Protecting Your Dog and Home from the Brown Dog Tick

Each warm season brings questions from homeowners and pet owners regarding ticks.  We worry about our furry family members and ourselves if we plan on spending time outdoors, especially in or around wooded areas.

The brown dog tick is one species of tick that should be cause for concern, especially for those who have dogs.  Although they feed on a wide variety of mammals, dogs are their preferred host.  These ticks are unique in that they can complete an entire life cycle indoors.  They feed on the host for about a week before dropping off and laying their eggs…up to 5,000 eggs!!  After she’s done laying her eggs, she dies.  The full life cycle of a brown dog tick lasts just over two months and generally are long living creatures.

Tick Life Cycle - Source

Tick Life Cycle – Source

A brown dog tick infestation can develop in high quantities and very quickly.  Oftentimes, ticks go unnoticed on dogs until the ticks are spotted throughout the home.

To protect your home and your dog from brown tick infestation, here are some brown dog tick control tips:

  • Good house and lawn maintenance goes a long way in keeping ticks and other pests from getting into your home.
  • Take trash out of your home on a regular basis and put in a tightly sealed container outside of your home.  Make sure this container is emptied regularly.
  • Regularly schedule pest control will help to keep ticks and other pests away from your home.
  • Treat your animals, dogs especially, with a tick treatment.   Your veterinarian is a good source of information on the best products for your dog.
  • Regularly check your dogs for ticks and other pests like fleas.
  • Use DEET or other insect repellant when going outdoors.

For more detailed information on the brown dog tick, visit http://www.entnemdept.ufl.edu/creatures/urban/medical/brown_dog_tick.htm.

 

 

 

 

 

Northwest Exterminating
830 Kennesaw Ave MariettaGA30060 USA 
 • 888-466-7849
 

Heartworm Heartache

Nobody likes mosquitoes! Especially, your four-legged friends. Besides being just plain annoying, mosquitoes carry many diseases that affect both humans and animals.  Heartworms are among the diseases that are carried by mosquitoes and can be a horrible disease for your furry friend to contract. The key to mosquito protection is prevention.

A heartworm is a parasitic worm that lives in the heart and lungs of an infected animal. The worms travel through the bloodstream, damaging arteries and vital organs as they go, finally finishing their trip to the lungs and heart about six months after the initial infection. Several hundred worms can live in one dog for up to five to seven years. Heartworm disease can be fatal and should be taken seriously.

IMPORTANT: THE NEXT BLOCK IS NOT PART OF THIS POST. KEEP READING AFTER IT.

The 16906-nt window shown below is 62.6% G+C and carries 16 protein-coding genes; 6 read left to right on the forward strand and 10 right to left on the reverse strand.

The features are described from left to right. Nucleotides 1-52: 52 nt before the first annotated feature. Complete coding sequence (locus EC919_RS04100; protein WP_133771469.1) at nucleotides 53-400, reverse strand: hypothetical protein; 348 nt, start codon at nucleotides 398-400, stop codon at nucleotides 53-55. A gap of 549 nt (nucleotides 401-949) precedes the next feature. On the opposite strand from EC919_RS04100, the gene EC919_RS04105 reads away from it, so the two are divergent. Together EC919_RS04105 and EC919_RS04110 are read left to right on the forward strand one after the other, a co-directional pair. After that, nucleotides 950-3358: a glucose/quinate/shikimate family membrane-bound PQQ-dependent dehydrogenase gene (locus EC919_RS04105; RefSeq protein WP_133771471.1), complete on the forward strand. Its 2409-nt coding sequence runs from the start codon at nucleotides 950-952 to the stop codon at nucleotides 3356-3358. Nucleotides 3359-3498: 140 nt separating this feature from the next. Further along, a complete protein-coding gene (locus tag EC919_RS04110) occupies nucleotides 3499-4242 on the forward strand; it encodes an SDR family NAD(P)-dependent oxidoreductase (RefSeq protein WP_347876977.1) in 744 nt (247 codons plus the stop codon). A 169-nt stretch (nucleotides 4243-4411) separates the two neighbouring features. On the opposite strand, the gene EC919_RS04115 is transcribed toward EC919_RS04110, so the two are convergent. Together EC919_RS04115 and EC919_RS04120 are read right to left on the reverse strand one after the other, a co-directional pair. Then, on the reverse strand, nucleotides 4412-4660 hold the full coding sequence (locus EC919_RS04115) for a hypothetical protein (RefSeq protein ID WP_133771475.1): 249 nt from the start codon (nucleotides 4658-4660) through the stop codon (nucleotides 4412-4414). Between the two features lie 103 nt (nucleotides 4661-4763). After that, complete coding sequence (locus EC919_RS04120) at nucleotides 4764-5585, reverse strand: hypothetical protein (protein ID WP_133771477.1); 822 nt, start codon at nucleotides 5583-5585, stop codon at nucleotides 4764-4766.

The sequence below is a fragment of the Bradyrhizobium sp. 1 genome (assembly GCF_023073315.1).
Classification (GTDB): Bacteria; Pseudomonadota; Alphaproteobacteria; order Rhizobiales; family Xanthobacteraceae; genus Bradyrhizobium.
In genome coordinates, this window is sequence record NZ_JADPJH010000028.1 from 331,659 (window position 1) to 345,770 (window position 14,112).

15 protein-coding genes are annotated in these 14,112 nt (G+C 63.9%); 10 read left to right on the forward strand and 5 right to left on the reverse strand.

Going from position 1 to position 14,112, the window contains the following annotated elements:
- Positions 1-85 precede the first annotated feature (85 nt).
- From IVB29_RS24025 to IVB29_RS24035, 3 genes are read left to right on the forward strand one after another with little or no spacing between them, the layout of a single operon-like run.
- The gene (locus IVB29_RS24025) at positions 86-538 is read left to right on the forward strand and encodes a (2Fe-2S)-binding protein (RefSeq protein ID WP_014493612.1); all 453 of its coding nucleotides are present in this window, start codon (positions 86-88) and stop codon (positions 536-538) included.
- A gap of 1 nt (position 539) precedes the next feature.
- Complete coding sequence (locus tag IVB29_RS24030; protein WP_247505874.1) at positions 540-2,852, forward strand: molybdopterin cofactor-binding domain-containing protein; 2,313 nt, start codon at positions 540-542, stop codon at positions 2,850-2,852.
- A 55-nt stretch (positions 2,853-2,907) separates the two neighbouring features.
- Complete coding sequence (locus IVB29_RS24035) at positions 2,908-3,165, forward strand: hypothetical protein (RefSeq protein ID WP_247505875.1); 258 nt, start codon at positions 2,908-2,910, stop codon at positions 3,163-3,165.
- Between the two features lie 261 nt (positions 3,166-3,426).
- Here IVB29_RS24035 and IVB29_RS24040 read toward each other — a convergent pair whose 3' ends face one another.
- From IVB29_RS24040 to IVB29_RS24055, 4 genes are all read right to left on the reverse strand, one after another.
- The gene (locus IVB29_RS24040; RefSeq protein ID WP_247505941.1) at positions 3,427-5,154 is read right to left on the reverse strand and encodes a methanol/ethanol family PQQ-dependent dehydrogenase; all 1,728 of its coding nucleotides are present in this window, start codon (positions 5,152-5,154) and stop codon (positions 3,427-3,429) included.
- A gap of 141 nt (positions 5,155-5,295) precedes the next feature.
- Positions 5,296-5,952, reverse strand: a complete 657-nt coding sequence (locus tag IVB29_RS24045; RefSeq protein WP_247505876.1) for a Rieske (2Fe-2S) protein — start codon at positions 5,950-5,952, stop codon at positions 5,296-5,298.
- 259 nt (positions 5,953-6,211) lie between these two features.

Mosquitoes carry heartworms and transmit them from animal to animal.  The life cycle of the heartworm is intricate. An animal must have at least two heartworms (a male and a female) in order for female heartworms to reproduce.

Struggled breathing, coughing, vomiting, weight loss, weariness, and fatigue after only moderate exercise are signs of heartworm infestation. However, some dogs exhibit no symptoms at all until late stages of infection. Heartworm treatment can be very expensive for you and very painful for your precious pet. This is why it is so important to have your pet examined by a veterinarian on a regular basis and to keep them on a preventative plan. Heartworms do not discriminate – any dog can get infected. And while it is less of a threat to cats, they can still get heartworms as well.  So keep your feline friend protected too!

Turn your mosquito magnets into mosquito repellants with Northwest Exterminating Mosquito Control!

Has your pet ever been heartworm positive?

 

Flea Prevention & Facts

How can something as small as a flea be such a huge pain?  Pet owners are all too familiar with the annoyance of fleas because they make us AND our pets miserable.  Fleas attach themselves to warm-blooded animals (pets and humans) and feed on their blood.  A flea bite can cause discomfort, painful, itchy red bumps and can lead to an allergic reaction.  In some cases, they can even transmit diseases like the bubonic plague, murine typhus and transfer tapeworms in pets.

To prevent fleas from becoming a pest in your home, clean and vacuum frequently.  A clean home is a healthy home and will aid in the prevention of other pests as well.  Cleaning will help to remove any fleas and their eggs.  Maintaining a clean yard is just as important, especially if you have pets that go outside often.  A well kept lawn with no debris or pet droppings will reduce the flea population around your home.  Bathe pets regularly and apply a flea and tick treatment.  Most importantly, call a professional exterminator if you have fleas in your home.  A flea infestation can be very difficult to get rid of and is best left to the professionals so the problem does not continue to grow.

Interesting Flea Facts:

  • The largest recorded flea measured almost ½ inch!
  • Fleas consume 15 times their weight in blood each day. That is like a 140 lb. woman eating 8,400 burgers in one day!
  • Fleas are the number one cause of allergies in cats and dogs.
  • Fleas can live for about 100 days.
  • Fleas don’t fly, they jump.
  • A pair of fleas can produce 400-500 offspring in their lifetime.
  • A flea can jump up to 8 inches high or 150 times its own height.

Got a flea problem?  Call Northwest Exterminating for professional, effective flea control.